The esophagus is the muscular tube. It extends from the neck to the abdomen and connects the throat to the stomach. Achalasia is a type of esophageal motility disorder. It is the inability of the esophagus to move food into the stomach
. There is no cure for achalasia. But you can recieve minimally invasive therapy or surgery to control the symptoms.
- Hard or unable to swallow
- Pressure in the chest after eating
- Backing up of undigested food and fluid sometimes hours after eating
- Coughing or choking on food
- Bad breath
- Esophageal manometry
This test measures the timing and strength of esophageal contractions and muscular valve relaxations.
- X-rays of your upper digestive system
X-rays are taken after you barium preparation( (liquid or other form)
- Upper endoscopy
Your doctor inserts a thin, flexible tube equipped with a light and camera (endoscope) down your throat, to examine the inside of your esophagus and stomach.
The cause of the achalasia is still unkown
. Some researchers think it may be linked to virus. Recent studies indicates that achalasia may be caused by an immune disorder. But the exact cause is still undisclosed.
Specific treatment depends on your age and the severity of the condition.
- Pneumatic dilation.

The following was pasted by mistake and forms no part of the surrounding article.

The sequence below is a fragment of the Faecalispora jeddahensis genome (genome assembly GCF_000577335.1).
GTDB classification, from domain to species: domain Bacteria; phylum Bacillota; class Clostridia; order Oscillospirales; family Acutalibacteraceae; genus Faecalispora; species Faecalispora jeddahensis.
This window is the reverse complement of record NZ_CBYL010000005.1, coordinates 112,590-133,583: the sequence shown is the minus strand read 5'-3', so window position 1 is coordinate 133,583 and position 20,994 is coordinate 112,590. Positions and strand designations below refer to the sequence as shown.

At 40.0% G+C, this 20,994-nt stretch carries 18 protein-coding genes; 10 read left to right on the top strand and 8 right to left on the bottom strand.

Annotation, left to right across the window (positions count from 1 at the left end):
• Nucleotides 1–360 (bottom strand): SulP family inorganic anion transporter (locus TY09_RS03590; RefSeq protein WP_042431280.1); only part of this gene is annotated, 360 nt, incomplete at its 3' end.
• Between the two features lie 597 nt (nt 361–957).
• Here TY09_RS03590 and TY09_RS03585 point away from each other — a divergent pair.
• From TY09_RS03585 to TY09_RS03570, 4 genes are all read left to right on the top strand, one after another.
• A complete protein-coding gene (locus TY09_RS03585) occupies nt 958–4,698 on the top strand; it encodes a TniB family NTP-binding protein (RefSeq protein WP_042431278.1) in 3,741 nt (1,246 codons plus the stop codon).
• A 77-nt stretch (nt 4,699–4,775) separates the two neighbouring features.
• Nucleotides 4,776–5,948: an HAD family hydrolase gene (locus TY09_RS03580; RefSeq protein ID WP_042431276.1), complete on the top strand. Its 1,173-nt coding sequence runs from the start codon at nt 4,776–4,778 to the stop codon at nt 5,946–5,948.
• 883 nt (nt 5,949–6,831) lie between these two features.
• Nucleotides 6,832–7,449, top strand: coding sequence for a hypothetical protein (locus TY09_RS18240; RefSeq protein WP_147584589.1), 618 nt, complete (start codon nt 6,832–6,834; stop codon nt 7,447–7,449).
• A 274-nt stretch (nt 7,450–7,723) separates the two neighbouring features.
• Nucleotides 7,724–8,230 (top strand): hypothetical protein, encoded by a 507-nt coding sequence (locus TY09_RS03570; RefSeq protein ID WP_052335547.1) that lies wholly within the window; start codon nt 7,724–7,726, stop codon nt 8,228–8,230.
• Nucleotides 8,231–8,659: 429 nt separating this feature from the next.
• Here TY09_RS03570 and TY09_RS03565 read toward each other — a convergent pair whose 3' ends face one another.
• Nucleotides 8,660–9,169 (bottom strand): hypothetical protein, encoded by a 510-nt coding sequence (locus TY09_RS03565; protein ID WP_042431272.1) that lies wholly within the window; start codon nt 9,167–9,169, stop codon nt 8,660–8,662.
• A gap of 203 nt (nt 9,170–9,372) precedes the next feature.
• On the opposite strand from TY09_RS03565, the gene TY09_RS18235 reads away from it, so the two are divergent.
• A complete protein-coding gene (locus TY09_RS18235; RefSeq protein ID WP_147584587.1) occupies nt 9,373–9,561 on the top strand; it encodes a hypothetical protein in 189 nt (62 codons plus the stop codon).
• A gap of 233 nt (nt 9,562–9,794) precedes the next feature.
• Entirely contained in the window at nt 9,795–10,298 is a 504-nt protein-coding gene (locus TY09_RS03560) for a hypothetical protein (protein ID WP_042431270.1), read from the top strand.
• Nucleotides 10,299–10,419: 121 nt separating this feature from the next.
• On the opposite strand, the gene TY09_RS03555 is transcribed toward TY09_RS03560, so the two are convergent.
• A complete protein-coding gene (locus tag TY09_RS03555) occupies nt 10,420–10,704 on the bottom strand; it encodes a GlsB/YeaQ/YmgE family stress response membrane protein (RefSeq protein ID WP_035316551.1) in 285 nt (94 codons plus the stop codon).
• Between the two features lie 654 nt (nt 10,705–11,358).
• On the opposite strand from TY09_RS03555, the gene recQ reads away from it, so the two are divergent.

A balloon is inserted into the esophageal sphincter and inflated to enlarge the opening. This procedure may need to be repeated if the esophageal sphincter doesn't stay open.
- Botox (botulinum toxin type A).
Botox is generally recommended only for people who cannot receive pneumatic dilation or surgery due to age or overall health. The doctor will inject it directly into the esophageal sphincter with an endoscope. You may need to repeat the injections, and this may make it more difficult to perform surgery later if needed.
Your doctor might suggest muscle relaxants such as nitroglycerin (Nitrostat) or nifedipine (Procardia) before eating. These medications have limited treatment effect and severe side effects. So you should conside this option only if the other two are both unaccessible.
Surgery may be recommended for younger people
because nonsurgical treatment tends to be less effective in this group. Surgical options include:
- Heller myotomy
The surgeon cuts the muscle at the lower end of the esophageal sphincter to allow food to pass more easily into the stomach. People who have a Heller myotomy may later develop gastroesophageal reflux disease (GERD).
The surgeon wraps the top of your stomach around the lower esophageal sphincter, to tighten the muscle and prevent acid reflux. In order to avoid future problems with acid reflux, you might have fundoplication at the same time as Heller myotomy. Fundoplication is usually done with a minimally invasive procedure.
- Peroral endoscopic myotomy (POEM)
The surgeon inserts an endoscope through your mouth and down your throat. Then, as in a Heller myotomy, the surgeon cuts the muscle at the lower end of the esophageal sphincter. POEM doesn't need an anti-reflux procedure.
Keywords: achalasia; esophageal motility disorder; symptoms; diagnosis; causes; treatments